Damn Good Biking

Damn Good Biking
Mammath Mountain

Thursday, August 13, 2009

A Farmer Veteran Resurfaces

Greetings, my name is Joshua Anderson I have served America twice, once as a medic in the Army, then secondly as a agriculture extension agent for the Peace Corps in Niger, West Africa. Until recently I was working and traveling full time as the veteran coordinator for the FVC. Currently, I am studying organic agriculture as a farm apprentice at the UC Santa Cruz: Center for Agroecology and Sustainable Food Systems, or CASFS for short.

I am writing to broadly outline my experiences as a farm apprentice for the last three months and paint a portrait of how this experience will mold my future endeavors while connecting more veterans to agriculture opportunities.

The CASFS experience is a 6 month 360 degree learning environment spent living with 39 other apprentices in tents and surviving on the food grown onsite. Fellow apprentices consists of farmers, chefs, policy wonks, as well as many other food related professionals devoted to improving the state of community food production and accessibility.

At the farm our studies and activities are divided rotationally into 6 week blocks in which we work at different sites and scales of production for "field" vegetable production, cut flower and gardening, greenhouses, and orcharding. Furthermore within these 6 week blocks are sub rotations in which we manage daily chores and operations to keep the plants healthy and the farm viable. Aside from farming we also learn about marketing, business management, and applied botanical, biological, and earth science concepts related to agriculture.

CASFS is well respected not only for its curriculum but the quality of work its former apprentices achieve after graduating. After 35 years of operation, this "Harvard of horticulture" is considered by many as one main cradles of modern American organic agriculture.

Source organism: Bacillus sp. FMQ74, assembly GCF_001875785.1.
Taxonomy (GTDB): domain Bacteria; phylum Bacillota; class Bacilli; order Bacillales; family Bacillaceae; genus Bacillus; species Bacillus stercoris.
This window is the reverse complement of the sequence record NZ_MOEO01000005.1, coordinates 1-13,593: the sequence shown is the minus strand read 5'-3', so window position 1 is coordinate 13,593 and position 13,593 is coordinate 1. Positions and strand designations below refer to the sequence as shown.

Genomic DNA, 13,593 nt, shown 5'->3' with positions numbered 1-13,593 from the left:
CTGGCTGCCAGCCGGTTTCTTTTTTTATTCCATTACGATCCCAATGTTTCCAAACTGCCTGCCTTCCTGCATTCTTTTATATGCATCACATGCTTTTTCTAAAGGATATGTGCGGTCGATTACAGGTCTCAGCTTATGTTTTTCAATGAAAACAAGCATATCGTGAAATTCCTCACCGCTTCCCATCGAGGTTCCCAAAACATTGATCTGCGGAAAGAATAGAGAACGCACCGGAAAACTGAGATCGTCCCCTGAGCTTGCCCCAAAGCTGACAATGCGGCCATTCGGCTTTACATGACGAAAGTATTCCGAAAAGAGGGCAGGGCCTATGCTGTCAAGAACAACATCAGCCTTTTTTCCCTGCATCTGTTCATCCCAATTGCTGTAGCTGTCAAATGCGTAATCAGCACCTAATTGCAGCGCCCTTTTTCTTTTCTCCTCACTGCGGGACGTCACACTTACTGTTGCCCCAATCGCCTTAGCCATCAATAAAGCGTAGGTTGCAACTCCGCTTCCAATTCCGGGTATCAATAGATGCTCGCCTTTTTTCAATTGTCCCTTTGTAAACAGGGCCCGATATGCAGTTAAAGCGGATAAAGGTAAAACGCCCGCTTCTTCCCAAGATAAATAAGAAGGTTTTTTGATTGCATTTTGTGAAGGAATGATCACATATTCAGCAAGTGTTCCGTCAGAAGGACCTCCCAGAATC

My personal aspirations at CASFS are to become a better farmer, teacher and manager. With this in mind the post CASFS plan is to begin an international farming project called the Valley Forge Village or VFV for short in Sauk Centre Minnesota. Working in conjunction with our sister organization, the Patrick McCaffrey Foundation www.patrickmccaffreyfoundation.org our determination is to set the national standard for veterans services related to personal wellness, occupational training, and village scale food production

When developing the site at VFV, agriculture production will be focused on sustainably producing food for ourselves, the local community, and the larger region. To achieve these goals the farm will use a diversity of approaches such as education, vocational training, and horticultural therapy by modeling an apprenticeship program based on the principals of CASFS.

Currently the VFV is aiming to begin farming next season, as future farm manager my expectations are that we will need between 10-20 veterans working in the capacities of structural remodeling and building, equipment operation, animal husbandry, orchards, vegetable-fruit production, marketing, and food services.